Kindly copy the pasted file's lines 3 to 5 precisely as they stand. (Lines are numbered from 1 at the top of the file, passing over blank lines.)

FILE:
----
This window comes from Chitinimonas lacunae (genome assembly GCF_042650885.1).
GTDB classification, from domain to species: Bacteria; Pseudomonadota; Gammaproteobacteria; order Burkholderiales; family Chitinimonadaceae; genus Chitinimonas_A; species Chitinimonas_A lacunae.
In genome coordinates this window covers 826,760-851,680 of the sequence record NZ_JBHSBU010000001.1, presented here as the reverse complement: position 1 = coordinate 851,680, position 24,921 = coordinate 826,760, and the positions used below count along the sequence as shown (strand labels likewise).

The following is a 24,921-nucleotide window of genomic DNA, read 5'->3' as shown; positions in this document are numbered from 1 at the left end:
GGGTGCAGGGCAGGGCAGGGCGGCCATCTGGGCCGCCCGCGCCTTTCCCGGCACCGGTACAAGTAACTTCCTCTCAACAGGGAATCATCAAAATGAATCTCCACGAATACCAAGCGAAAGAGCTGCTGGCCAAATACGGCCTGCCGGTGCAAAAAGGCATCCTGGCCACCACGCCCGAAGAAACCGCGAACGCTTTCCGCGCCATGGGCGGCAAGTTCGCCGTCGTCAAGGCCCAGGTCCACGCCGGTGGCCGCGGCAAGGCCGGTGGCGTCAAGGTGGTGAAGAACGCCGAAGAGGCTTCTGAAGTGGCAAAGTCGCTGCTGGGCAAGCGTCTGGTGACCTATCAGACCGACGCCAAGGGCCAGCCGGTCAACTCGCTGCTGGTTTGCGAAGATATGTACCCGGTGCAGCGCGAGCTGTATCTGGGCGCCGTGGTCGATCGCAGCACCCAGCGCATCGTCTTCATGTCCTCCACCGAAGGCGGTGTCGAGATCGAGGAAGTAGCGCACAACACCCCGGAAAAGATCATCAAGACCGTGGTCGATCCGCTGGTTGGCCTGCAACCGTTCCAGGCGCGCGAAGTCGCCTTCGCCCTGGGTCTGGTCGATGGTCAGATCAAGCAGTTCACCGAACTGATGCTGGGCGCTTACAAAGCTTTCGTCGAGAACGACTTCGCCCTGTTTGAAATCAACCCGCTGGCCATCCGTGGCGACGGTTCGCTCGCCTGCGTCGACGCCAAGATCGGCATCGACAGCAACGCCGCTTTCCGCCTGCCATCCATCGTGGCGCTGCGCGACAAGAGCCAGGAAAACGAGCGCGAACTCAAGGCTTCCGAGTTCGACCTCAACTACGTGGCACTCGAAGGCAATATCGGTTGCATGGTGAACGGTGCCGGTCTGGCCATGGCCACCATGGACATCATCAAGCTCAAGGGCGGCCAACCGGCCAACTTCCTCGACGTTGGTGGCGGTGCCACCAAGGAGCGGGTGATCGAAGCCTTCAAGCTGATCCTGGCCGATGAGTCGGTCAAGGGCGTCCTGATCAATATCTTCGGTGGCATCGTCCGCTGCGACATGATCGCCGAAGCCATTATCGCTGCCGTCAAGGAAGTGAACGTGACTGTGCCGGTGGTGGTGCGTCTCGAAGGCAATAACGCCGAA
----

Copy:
In genome coordinates this window covers 826,760-851,680 of the sequence record NZ_JBHSBU010000001.1, presented here as the reverse complement: position 1 = coordinate 851,680, position 24,921 = coordinate 826,760, and the positions used below count along the sequence as shown (strand labels likewise).

The following is a 24,921-nucleotide window of genomic DNA, read 5'->3' as shown; positions in this document are numbered from 1 at the left end:
GGGTGCAGGGCAGGGCAGGGCGGCCATCTGGGCCGCCCGCGCCTTTCCCGGCACCGGTACAAGTAACTTCCTCTCAACAGGGAATCATCAAAATGAATCTCCACGAATACCAAGCGAAAGAGCTGCTGGCCAAATACGGCCTGCCGGTGCAAAAAGGCATCCTGGCCACCACGCCCGAAGAAACCGCGAACGCTTTCCGCGCCATGGGCGGCAAGTTCGCCGTCGTCAAGGCCCAGGTCCACGCCGGTGGCCGCGGCAAGGCCGGTGGCGTCAAGGTGGTGAAGAACGCCGAAGAGGCTTCTGAAGTGGCAAAGTCGCTGCTGGGCAAGCGTCTGGTGACCTATCAGACCGACGCCAAGGGCCAGCCGGTCAACTCGCTGCTGGTTTGCGAAGATATGTACCCGGTGCAGCGCGAGCTGTATCTGGGCGCCGTGGTCGATCGCAGCACCCAGCGCATCGTCTTCATGTCCTCCACCGAAGGCGGTGTCGAGATCGAGGAAGTAGCGCACAACACCCCGGAAAAGATCATCAAGACCGTGGTCGATCCGCTGGTTGGCCTGCAACCGTTCCAGGCGCGCGAAGTCGCCTTCGCCCTGGGTCTGGTCGATGGTCAGATCAAGCAGTTCACCGAACTGATGCTGGGCGCTTACAAAGCTTTCGTCGAGAACGACTTCGCCCTGTTTGAAATCAACCCGCTGGCCATCCGTGGCGACGGTTCGCTCGCCTGCGTCGACGCCAAGATCGGCATCGACAGCAACGCCGCTTTCCGCCTGCCATCCATCGTGGCGCTGCGCGACAAGAGCCAGGAAAACGAGCGCGAACTCAAGGCTTCCGAGTTCGACCTCAACTACGTGGCACTCGAAGGCAATATCGGTTGCATGGTGAACGGTGCCGGTCTGGCCATGGCCACCATGGACATCATCAAGCTCAAGGGCGGCCAACCGGCCAACTTCCTCGACGTTGGTGGCGGTGCCACCAAGGAGCGGGTGATCGAAGCCTTCAAGCTGATCCTGGCCGATGAGTCGGTCAAGGGCGTCCTGATCAATATCTTCGGTGGCATCGTCCGCTGCGACATGATCGCCGAAGCCATTATCGCTGCCGTCAAGGAAGTGAACGTGACTGTGCCGGTGGTGGTGCGTCTCGAAGGCAATAACGCCGAA